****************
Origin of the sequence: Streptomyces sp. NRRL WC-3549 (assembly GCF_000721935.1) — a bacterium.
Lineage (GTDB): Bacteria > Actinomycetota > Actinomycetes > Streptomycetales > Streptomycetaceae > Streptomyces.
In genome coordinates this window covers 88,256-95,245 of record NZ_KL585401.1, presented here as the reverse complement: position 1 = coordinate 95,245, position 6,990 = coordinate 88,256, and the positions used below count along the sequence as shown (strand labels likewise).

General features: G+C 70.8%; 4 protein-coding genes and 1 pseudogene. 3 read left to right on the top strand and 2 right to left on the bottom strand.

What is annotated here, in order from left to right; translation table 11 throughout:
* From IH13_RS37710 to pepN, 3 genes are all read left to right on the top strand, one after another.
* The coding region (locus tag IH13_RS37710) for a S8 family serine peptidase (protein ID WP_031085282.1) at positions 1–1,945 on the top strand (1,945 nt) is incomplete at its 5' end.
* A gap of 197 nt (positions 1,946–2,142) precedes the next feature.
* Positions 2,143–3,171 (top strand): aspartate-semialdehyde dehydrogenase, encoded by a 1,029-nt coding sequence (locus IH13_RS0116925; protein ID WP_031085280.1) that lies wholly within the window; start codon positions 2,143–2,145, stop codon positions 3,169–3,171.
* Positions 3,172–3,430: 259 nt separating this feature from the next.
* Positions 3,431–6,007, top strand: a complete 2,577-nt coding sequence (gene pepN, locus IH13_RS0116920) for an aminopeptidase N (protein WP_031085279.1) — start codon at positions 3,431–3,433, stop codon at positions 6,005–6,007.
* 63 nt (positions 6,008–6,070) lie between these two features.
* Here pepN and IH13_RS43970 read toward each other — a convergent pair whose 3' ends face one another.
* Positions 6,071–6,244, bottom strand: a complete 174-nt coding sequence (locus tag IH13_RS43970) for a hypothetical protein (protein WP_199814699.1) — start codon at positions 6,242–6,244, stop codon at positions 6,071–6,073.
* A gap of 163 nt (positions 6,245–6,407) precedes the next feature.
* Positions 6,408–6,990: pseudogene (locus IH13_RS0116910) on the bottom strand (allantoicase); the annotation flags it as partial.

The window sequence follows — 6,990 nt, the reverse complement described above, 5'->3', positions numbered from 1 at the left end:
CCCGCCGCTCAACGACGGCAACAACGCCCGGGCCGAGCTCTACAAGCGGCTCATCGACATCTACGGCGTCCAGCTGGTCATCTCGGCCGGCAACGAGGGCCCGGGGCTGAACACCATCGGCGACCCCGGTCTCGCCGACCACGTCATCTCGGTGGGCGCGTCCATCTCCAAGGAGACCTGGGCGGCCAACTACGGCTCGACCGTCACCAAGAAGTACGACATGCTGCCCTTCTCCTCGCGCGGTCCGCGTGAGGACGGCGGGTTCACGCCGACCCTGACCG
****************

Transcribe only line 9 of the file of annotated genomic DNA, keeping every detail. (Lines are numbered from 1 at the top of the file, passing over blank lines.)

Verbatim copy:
* Positions 2,143–3,171 (top strand): aspartate-semialdehyde dehydrogenase, encoded by a 1,029-nt coding sequence (locus IH13_RS0116925; protein ID WP_031085280.1) that lies wholly within the window; start codon positions 2,143–2,145, stop codon positions 3,169–3,171.